Thursday, December 8, 2011

Yes, Virginia- you should bring a gun to a knife fight.

The Pied Piper- Maybe he has only 3-4 Traits. Maybe they are all very high, with links, and situational modifiers. So, what does he do when the Flash runs at him with Superspeed trying to punch him 100 times in a second?
He uses his Traits, maybe he blows his pipes and tries to distract the Flash, alter his course slightly.
The Pied Piper should not be getting into a contest of fisticuffs with the Flash (or anyone else), that doesn't play to his strengths.
CC&VF allows this kind of interpretation of events, and makes it so that not every character needs to have a Fighting stat high in order to take on the Avengers or Justice League. They do what they do.

Also, shameless plug: if you are interested in the DCLost game, I will be running another one at Conbust in the spring. Conbust is Smith Colleges local convention for all things geekery related, with a focus on women.
So, be prepared to sit at a table where females may outnumber the males, but be prepared for some superheroic shenanigans.

Romance and C-List Themed Villains

Sorry it has been so long, real life has been a swirling mass of chaos.

Here is some art for G33k GRRRL from the quickstart, she will be fully statted in the core book. Art is moving along, as are the core rules. Folks have been running games using the rules at cons and game store, and my regular game has been going strong for over 40 Issues, and several Annuals!

Romance- I have been fortunate enough in my regular game to have players who want to embrace all the aspects of comics, including romance. Several issues ago, one of the characters, who had been developing a relationship with an NPC, found herself trying to stop a gigantic airship (think Helicarrier sized) from crashing to the ground. This NPC was the one responsible (he was pissed, his BFF had just been killed- yes, there was death in my game, it was dramatic and appropriate). The contested scene was dramatic, she was giving it everything she had to not let it crash, but several 12s rolled by the falling airship made it nearly impossible for her to stop the ship from crashing, likely killing everyone aboard.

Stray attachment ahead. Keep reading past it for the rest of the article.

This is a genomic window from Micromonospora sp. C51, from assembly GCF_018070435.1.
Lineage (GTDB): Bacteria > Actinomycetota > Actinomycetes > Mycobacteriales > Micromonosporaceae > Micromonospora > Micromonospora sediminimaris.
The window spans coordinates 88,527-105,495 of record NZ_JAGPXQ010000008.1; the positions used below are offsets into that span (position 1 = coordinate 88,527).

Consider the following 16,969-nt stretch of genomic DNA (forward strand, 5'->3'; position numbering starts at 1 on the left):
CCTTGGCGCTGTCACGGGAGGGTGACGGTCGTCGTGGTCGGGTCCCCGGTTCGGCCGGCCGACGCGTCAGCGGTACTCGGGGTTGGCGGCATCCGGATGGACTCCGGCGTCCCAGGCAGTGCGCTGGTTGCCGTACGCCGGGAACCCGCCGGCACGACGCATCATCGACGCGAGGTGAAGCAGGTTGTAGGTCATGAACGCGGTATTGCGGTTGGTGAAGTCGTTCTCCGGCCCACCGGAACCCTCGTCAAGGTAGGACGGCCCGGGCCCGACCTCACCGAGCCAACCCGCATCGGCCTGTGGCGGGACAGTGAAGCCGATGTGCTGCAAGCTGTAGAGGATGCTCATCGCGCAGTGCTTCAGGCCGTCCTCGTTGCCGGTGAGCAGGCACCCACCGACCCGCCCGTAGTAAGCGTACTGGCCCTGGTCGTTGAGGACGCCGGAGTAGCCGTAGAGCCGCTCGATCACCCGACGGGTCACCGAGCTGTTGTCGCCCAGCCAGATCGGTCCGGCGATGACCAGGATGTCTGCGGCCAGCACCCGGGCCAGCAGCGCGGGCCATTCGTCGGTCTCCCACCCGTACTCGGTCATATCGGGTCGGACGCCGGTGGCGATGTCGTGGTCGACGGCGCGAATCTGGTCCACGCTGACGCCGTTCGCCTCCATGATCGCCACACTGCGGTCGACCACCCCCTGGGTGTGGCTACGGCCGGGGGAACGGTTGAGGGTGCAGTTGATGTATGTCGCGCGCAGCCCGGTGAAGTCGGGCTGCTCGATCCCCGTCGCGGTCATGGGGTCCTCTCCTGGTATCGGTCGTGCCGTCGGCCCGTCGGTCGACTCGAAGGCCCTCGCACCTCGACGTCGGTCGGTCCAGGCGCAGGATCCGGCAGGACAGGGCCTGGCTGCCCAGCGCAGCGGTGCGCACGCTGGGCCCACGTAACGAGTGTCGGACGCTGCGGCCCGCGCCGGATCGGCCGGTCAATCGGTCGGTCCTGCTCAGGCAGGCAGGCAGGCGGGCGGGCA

Knowing she was out of options, she looked at her complications, ROMANTIC was one of them. She wanted to activate her complication.

From a game-mechanics standpoint, she had already lost the fourth and final contested roll, but she was looking for something, anything.

From a narrative standpoint, it played out something like this:

The PC, straining beyond all belief, a tiny speck, trying to stop this battleship-sized airship from crashing (Amanda Conner would have done the scene justice), pushing with everything she had

"I love you NPC (names not given to protect the innocent), please! You loved your BFF, I know, and he died, but the people aboard this ship, they love people too, please don't let them die!"

one could practically see the tears streaming down her face.

And with that, she activated her Complication, and the NPC stopped crashing the ship.

It felt like a comic book moment.

Onto C-List Villains

Amongst my group of gamer friends we try and celebrate birthdays with a one-shot game.

It started several years back when I thought it'd be fun to run a game for a friend who is kind of a curmudgeon about birthdays.

He wanted a Star Wars game, but one in which Luke did turn to the Dark Side, and the PCs were all Sith-in-Training.

Since then, it has become the thing we do. Your birthday is coming up, you can request a game, specific or broad, and one of the GMs amongst us will try and pull it together.

So, I offered to run a DCLost game for a friend.
DCLost- yes, using all the characters who were not in the newest DCnU.

She wanted to play Power Girl.

So, the first scene was Power Girl waking up in a stark white apartment, no record of there even having been a Karen Starr (read Mr. Terrific for a bit more details).

Other PCs were Blue Devil, Steph and Cass, and Halo.

The villains included Killer Moth, the Pied Piper and others who didn't make the cut.

The plot was sort of related to the loss of the DCnU characters.

Power Girl was given a +2 bonus to rip off Killer Moth's arm when he was sassing her.

Anyway, how to make Pied Piper cool. This is a villain who has proven to be a good enemy for the Flash, and the Flash is pretty powerful in DCU canon.

Most writeups I've seen for Villains like this, they don't really have a chance.

So, my solution was to, as my friend Jeremy would say, game the game. Pied Piper goes up against the Flash. Flash can't seem to do much to him, until the end of the comic (wait, isn't that the plot of every comic book?).

The Pied Piper was not about staying power, he was about being really effective.

I gave the Pied Piper a very small number of Traits, at very high levels, Situational Bonuses when linking them or attacking multiples, power-up and diminishing signatures, and voila. He was playing silly tunes, and the heroes had very little they could do... until the battle was coming to a dramatic conclusion.

Themed singular power villains might best be handled this way. No need to muck about figuring out how dextrous they are. The Pied Piper is about playing his pipes and making people do his bidding, or otherwise making life difficult for them.

And the same held true for the Condiment King, but he was pretty quickly defeated.